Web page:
The Columbian Park Zoo issued the announcement after the sick penguins finally succumbed to the illness.
Neil Dale, the zoo director, said, “Avian malaria is one of the most significant causes of mortality in penguins, with rates as high as 50-90 percent. Despite the best efforts of our veterinarian and staff, who provided around the clock care administering anti-malarial medications and other intensive care measures, we were unable to stop the progression of the infections.”
Avian Malaria is a parasitic disease transmitted by infected mosquito bites that only infects birds and cannot be spread to humans or other animals.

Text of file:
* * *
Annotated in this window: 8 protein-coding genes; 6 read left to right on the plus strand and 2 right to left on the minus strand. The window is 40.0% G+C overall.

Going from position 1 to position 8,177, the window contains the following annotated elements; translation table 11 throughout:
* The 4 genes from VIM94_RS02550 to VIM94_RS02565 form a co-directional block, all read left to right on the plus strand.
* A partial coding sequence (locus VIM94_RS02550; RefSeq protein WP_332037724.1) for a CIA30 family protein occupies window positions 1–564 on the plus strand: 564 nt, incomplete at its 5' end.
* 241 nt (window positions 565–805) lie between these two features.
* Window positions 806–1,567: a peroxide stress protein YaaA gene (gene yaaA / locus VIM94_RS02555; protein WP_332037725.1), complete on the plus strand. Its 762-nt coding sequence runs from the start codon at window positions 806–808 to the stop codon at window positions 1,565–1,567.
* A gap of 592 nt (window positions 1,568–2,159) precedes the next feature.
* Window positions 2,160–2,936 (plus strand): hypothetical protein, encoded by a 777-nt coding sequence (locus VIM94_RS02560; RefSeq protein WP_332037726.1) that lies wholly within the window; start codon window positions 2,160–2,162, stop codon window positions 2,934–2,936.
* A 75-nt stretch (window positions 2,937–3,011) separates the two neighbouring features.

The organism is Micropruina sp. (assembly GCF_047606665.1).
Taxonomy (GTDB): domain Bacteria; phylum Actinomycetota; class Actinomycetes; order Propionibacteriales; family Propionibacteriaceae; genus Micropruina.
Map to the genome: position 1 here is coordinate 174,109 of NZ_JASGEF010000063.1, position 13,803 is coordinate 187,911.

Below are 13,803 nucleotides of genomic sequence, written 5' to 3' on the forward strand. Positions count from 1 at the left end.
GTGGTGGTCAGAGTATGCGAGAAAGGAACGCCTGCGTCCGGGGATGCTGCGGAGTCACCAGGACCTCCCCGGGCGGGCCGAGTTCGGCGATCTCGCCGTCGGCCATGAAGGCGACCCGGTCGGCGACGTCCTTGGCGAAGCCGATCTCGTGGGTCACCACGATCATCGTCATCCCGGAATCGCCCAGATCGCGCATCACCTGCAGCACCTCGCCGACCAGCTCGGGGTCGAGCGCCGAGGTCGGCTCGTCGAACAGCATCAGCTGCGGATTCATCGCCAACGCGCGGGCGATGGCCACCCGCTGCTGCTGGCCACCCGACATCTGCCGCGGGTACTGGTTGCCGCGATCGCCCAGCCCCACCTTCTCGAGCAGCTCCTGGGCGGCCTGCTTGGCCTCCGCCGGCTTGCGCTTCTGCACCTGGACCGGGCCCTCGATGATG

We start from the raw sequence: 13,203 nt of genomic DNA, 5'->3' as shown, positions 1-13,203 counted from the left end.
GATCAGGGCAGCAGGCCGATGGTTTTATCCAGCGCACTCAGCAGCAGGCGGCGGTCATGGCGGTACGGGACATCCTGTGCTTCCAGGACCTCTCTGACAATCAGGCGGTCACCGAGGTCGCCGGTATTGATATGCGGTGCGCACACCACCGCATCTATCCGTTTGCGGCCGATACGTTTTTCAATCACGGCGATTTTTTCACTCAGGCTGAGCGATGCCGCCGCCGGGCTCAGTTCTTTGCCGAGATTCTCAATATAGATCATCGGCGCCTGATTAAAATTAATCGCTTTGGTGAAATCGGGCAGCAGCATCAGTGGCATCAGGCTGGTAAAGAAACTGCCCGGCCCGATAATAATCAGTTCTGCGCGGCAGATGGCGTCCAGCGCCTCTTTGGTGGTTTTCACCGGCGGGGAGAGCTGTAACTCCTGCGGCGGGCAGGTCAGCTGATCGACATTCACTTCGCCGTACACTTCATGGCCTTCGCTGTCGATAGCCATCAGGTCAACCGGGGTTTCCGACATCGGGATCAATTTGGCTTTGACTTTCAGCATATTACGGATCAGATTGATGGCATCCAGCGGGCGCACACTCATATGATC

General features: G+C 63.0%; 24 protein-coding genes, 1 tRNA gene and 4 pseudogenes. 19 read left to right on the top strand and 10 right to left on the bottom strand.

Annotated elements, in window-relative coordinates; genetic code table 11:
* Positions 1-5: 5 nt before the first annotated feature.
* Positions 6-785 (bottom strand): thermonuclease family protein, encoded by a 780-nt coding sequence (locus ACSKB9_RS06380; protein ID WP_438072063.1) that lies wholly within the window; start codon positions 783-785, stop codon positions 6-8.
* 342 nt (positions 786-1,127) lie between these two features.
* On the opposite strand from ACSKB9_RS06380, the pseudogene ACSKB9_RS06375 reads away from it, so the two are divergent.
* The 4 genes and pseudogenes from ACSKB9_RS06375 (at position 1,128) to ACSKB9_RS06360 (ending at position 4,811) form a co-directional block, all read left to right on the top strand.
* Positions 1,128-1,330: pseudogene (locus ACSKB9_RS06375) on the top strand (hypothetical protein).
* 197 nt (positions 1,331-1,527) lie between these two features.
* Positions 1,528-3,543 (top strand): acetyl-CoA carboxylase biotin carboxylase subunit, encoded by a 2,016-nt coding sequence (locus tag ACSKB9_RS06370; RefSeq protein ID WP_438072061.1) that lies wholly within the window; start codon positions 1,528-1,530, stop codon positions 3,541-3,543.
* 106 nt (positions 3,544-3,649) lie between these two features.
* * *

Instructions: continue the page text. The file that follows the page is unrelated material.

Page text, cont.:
The zoo first noticed one penguin showing symptoms and quickly made a diagnosis. However, it was too late as all of the eight other penguins also became sick. The remaining three are still in critical condition.
It is not at all uncommon for zoo animals to become deathly ill in zoos from the spread of unfamiliar diseases, which can result in the deaths of many animals that would have been otherwise safe in the wild. This is yet another way that zoos cause harm to animals and impede conservation, despite popular belief.
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